In his Terminal note to Maurice, EM Forster writes that the novel was the direct result of a visit in 1913 to the 'socialist and Whitmannic poet' Edward Carpenter at Millthorpe. Forster comments:
It must have been on my second or third visit to the shrine that the spark was kindled and he and his comrade George Merrill combined to make a profound impression on me and to touch a creative spring. George Merrill also touched my backside - gently and just above the buttocks. I believe he touched most people's. The sensation was unusual and I still remember it, as I remember the position of a long vanished tooth. It was as much psychological as physical. It seemed to go straight through the small of my back into my ideas, without involving my thoughts. If it really did this, it would have acted in strict accordance with carpenter's yogified mysticism, and would prove that at that precise moment I had conceived.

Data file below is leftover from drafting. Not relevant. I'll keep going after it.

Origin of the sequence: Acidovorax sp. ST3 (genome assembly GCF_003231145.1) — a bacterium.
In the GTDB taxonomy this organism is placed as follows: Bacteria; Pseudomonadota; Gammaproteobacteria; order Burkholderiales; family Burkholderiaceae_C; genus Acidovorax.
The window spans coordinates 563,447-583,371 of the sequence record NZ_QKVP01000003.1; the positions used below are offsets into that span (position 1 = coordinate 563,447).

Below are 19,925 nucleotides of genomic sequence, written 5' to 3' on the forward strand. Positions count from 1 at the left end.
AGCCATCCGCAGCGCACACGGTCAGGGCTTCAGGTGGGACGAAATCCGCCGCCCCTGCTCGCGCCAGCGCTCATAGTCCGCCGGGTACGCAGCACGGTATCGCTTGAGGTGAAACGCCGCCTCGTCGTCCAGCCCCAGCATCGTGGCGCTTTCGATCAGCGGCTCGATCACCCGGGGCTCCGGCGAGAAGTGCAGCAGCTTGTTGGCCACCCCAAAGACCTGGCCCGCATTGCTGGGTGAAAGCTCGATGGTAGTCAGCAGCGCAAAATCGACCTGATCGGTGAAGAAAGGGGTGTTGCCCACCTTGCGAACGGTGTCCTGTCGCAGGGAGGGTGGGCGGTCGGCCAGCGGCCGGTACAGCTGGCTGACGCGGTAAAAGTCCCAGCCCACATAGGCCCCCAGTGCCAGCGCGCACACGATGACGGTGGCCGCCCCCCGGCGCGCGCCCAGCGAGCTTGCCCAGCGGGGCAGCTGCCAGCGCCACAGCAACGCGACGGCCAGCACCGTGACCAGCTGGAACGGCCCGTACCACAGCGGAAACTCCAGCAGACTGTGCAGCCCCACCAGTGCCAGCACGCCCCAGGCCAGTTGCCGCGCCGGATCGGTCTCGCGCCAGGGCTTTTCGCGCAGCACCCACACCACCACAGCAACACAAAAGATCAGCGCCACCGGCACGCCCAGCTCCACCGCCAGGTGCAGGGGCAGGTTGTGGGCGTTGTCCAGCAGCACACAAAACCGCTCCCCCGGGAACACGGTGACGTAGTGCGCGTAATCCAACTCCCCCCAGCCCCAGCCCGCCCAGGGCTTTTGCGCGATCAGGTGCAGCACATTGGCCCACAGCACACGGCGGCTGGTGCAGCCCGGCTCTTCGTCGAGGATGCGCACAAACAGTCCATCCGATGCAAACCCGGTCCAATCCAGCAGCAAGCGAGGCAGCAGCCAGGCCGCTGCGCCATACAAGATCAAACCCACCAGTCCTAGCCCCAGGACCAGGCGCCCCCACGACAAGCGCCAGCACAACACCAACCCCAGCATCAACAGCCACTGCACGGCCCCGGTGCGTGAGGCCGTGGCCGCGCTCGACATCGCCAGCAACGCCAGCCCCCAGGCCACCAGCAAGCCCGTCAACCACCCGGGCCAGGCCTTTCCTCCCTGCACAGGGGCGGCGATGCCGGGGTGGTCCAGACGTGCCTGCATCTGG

I was reminded of this scene when I met the author of Akenfield, Ronald Blythe, in Aldeburgh. I'd learnt earlier that day that he used to come to Aldeburgh to shop with Forster so my first thought was something along the lines of diachronic degrees of separation. Only four between me and Whitman, I calculated, and this is where my memory or myth-making tendencies - what my mother called 'romancing' - played me false. Because I was convinced, first, that it was Carpenter himself, not Merrill, who'd laid hands on Morgan's backside and, second, that Carpenter had been blessed in similar fashion by Walt Whitman. At which point. Morgan's creative stroking of Blythe's bum was a foregone conclusion and all that was missing was Blythe's own fair hand on my own fair small of back. I wouldn't say I took the position, in the manner of a beta male orang-utan, though I do admit to a momentary flirt with the Suffolk historian and baton-holder, in my eyes, in the greatest race. Well, my bum went unrewarded, but I did get a warm palm pressed against mine and a whispered, Thank you, my darling boy. It will do.